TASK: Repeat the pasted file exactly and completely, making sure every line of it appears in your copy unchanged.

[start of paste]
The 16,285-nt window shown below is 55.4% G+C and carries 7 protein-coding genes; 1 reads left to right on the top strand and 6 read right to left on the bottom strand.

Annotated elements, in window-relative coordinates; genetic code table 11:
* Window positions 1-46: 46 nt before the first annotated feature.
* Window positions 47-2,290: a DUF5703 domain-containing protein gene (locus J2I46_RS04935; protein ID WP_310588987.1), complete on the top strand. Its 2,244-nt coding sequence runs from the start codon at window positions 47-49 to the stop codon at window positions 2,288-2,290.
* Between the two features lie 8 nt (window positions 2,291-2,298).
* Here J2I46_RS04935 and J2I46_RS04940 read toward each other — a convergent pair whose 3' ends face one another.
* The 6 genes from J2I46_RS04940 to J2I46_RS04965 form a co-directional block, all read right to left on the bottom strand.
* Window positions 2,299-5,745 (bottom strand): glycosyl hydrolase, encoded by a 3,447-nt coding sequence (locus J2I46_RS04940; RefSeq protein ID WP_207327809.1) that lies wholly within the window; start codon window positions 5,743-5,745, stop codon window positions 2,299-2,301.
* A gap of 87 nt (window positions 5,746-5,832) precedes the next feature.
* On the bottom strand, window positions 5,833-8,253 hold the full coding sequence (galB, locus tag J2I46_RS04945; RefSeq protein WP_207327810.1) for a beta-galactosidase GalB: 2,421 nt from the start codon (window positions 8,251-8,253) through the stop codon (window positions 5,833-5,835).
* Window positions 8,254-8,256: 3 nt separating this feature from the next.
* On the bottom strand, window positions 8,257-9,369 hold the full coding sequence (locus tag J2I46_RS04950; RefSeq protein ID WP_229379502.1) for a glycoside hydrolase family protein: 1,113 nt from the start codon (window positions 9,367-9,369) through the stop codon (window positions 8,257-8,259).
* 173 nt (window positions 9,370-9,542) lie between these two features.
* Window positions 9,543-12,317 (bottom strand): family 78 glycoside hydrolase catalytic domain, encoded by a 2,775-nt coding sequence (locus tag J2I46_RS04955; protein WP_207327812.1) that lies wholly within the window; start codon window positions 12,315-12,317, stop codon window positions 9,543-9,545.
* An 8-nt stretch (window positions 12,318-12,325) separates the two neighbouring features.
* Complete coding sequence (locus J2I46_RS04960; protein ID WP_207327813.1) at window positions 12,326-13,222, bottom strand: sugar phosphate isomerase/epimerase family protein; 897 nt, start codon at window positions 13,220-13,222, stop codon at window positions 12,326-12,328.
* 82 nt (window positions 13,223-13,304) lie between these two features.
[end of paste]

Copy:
The 16,285-nt window shown below is 55.4% G+C and carries 7 protein-coding genes; 1 reads left to right on the top strand and 6 read right to left on the bottom strand.

Annotated elements, in window-relative coordinates; genetic code table 11:
* Window positions 1-46: 46 nt before the first annotated feature.
* Window positions 47-2,290: a DUF5703 domain-containing protein gene (locus J2I46_RS04935; protein ID WP_310588987.1), complete on the top strand. Its 2,244-nt coding sequence runs from the start codon at window positions 47-49 to the stop codon at window positions 2,288-2,290.
* Between the two features lie 8 nt (window positions 2,291-2,298).
* Here J2I46_RS04935 and J2I46_RS04940 read toward each other — a convergent pair whose 3' ends face one another.
* The 6 genes from J2I46_RS04940 to J2I46_RS04965 form a co-directional block, all read right to left on the bottom strand.
* Window positions 2,299-5,745 (bottom strand): glycosyl hydrolase, encoded by a 3,447-nt coding sequence (locus J2I46_RS04940; RefSeq protein ID WP_207327809.1) that lies wholly within the window; start codon window positions 5,743-5,745, stop codon window positions 2,299-2,301.
* A gap of 87 nt (window positions 5,746-5,832) precedes the next feature.
* On the bottom strand, window positions 5,833-8,253 hold the full coding sequence (galB, locus tag J2I46_RS04945; RefSeq protein WP_207327810.1) for a beta-galactosidase GalB: 2,421 nt from the start codon (window positions 8,251-8,253) through the stop codon (window positions 5,833-5,835).
* Window positions 8,254-8,256: 3 nt separating this feature from the next.
* On the bottom strand, window positions 8,257-9,369 hold the full coding sequence (locus tag J2I46_RS04950; RefSeq protein ID WP_229379502.1) for a glycoside hydrolase family protein: 1,113 nt from the start codon (window positions 9,367-9,369) through the stop codon (window positions 8,257-8,259).
* 173 nt (window positions 9,370-9,542) lie between these two features.
* Window positions 9,543-12,317 (bottom strand): family 78 glycoside hydrolase catalytic domain, encoded by a 2,775-nt coding sequence (locus tag J2I46_RS04955; protein WP_207327812.1) that lies wholly within the window; start codon window positions 12,315-12,317, stop codon window positions 9,543-9,545.
* An 8-nt stretch (window positions 12,318-12,325) separates the two neighbouring features.
* Complete coding sequence (locus J2I46_RS04960; protein ID WP_207327813.1) at window positions 12,326-13,222, bottom strand: sugar phosphate isomerase/epimerase family protein; 897 nt, start codon at window positions 13,220-13,222, stop codon at window positions 12,326-12,328.
* 82 nt (window positions 13,223-13,304) lie between these two features.